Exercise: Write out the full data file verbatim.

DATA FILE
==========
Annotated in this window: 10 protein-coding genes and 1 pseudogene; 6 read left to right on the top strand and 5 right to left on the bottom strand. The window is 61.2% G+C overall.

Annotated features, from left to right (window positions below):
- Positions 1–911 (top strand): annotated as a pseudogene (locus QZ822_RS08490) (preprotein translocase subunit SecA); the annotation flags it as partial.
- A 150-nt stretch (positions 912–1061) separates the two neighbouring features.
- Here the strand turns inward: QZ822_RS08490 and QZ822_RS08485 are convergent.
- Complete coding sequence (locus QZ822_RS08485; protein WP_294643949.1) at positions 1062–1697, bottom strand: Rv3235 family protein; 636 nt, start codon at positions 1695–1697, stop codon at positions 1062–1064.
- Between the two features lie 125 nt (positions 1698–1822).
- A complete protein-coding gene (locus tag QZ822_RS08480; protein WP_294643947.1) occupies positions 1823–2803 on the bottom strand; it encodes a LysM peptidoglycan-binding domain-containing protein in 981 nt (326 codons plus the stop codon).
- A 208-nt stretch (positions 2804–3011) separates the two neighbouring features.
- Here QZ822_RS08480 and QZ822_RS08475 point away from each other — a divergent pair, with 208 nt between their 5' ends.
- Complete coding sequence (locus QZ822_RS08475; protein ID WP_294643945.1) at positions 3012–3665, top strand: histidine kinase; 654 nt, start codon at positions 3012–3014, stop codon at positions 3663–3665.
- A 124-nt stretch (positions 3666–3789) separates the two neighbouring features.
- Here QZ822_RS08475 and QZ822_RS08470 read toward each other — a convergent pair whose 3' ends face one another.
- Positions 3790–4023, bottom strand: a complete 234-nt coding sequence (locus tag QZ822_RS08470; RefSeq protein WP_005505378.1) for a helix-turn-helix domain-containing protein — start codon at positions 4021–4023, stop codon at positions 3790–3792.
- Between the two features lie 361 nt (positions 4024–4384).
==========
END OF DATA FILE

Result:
Annotated in this window: 10 protein-coding genes and 1 pseudogene; 6 read left to right on the top strand and 5 right to left on the bottom strand. The window is 61.2% G+C overall.

Annotated features, from left to right (window positions below):
- Positions 1–911 (top strand): annotated as a pseudogene (locus QZ822_RS08490) (preprotein translocase subunit SecA); the annotation flags it as partial.
- A 150-nt stretch (positions 912–1061) separates the two neighbouring features.
- Here the strand turns inward: QZ822_RS08490 and QZ822_RS08485 are convergent.
- Complete coding sequence (locus QZ822_RS08485; protein WP_294643949.1) at positions 1062–1697, bottom strand: Rv3235 family protein; 636 nt, start codon at positions 1695–1697, stop codon at positions 1062–1064.
- Between the two features lie 125 nt (positions 1698–1822).
- A complete protein-coding gene (locus tag QZ822_RS08480; protein WP_294643947.1) occupies positions 1823–2803 on the bottom strand; it encodes a LysM peptidoglycan-binding domain-containing protein in 981 nt (326 codons plus the stop codon).
- A 208-nt stretch (positions 2804–3011) separates the two neighbouring features.
- Here QZ822_RS08480 and QZ822_RS08475 point away from each other — a divergent pair, with 208 nt between their 5' ends.
- Complete coding sequence (locus QZ822_RS08475; protein ID WP_294643945.1) at positions 3012–3665, top strand: histidine kinase; 654 nt, start codon at positions 3012–3014, stop codon at positions 3663–3665.
- A 124-nt stretch (positions 3666–3789) separates the two neighbouring features.
- Here QZ822_RS08475 and QZ822_RS08470 read toward each other — a convergent pair whose 3' ends face one another.
- Positions 3790–4023, bottom strand: a complete 234-nt coding sequence (locus tag QZ822_RS08470; RefSeq protein WP_005505378.1) for a helix-turn-helix domain-containing protein — start codon at positions 4021–4023, stop codon at positions 3790–3792.
- Between the two features lie 361 nt (positions 4024–4384).